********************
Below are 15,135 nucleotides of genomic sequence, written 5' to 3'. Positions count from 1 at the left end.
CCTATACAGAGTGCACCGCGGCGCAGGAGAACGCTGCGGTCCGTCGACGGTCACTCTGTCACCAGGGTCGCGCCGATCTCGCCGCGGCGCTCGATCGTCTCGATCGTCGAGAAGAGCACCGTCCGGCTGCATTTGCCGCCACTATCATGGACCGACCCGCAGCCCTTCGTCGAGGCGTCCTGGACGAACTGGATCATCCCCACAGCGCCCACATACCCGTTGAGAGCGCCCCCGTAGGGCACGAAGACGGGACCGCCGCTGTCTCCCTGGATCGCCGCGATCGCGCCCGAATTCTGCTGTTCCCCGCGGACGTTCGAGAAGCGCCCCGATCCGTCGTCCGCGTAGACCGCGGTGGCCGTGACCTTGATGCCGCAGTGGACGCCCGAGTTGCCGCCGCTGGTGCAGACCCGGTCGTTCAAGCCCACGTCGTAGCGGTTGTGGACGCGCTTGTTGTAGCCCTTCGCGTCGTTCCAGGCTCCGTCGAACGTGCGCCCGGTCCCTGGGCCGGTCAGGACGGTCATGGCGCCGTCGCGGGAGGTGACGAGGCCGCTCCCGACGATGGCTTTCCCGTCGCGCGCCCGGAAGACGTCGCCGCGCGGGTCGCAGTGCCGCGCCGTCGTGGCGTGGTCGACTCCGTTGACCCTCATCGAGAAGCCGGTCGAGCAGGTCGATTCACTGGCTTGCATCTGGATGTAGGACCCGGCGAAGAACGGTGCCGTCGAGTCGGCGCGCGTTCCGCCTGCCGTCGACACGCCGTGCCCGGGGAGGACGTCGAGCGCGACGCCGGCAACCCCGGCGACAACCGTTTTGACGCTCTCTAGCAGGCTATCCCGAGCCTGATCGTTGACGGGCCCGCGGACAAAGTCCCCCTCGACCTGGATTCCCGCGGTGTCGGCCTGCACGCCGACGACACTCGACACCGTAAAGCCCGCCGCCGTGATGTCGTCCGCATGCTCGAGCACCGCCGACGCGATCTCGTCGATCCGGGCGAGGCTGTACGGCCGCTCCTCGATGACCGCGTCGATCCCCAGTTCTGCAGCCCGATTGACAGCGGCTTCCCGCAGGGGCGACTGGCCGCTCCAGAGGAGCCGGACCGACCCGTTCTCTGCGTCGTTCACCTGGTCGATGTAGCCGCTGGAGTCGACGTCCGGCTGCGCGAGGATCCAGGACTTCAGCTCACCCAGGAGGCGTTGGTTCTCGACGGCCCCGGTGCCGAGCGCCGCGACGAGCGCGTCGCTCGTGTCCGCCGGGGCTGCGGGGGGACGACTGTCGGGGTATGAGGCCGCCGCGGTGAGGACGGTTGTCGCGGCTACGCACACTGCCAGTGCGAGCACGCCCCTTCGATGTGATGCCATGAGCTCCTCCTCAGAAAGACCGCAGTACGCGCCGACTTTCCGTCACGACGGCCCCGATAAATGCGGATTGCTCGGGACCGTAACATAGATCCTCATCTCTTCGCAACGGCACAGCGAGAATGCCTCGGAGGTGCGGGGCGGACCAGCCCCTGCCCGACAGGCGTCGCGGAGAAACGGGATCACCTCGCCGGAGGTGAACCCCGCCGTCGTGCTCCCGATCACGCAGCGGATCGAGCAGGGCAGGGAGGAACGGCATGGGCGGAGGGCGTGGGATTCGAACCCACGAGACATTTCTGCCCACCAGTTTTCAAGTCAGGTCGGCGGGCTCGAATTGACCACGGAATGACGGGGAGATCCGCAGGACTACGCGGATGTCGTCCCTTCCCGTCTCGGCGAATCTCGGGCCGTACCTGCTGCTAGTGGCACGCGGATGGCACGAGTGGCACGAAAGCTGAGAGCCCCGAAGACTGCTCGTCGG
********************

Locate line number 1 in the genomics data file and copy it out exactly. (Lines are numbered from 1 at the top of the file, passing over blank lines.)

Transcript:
Below are 15,135 nucleotides of genomic sequence, written 5' to 3'. Positions count from 1 at the left end.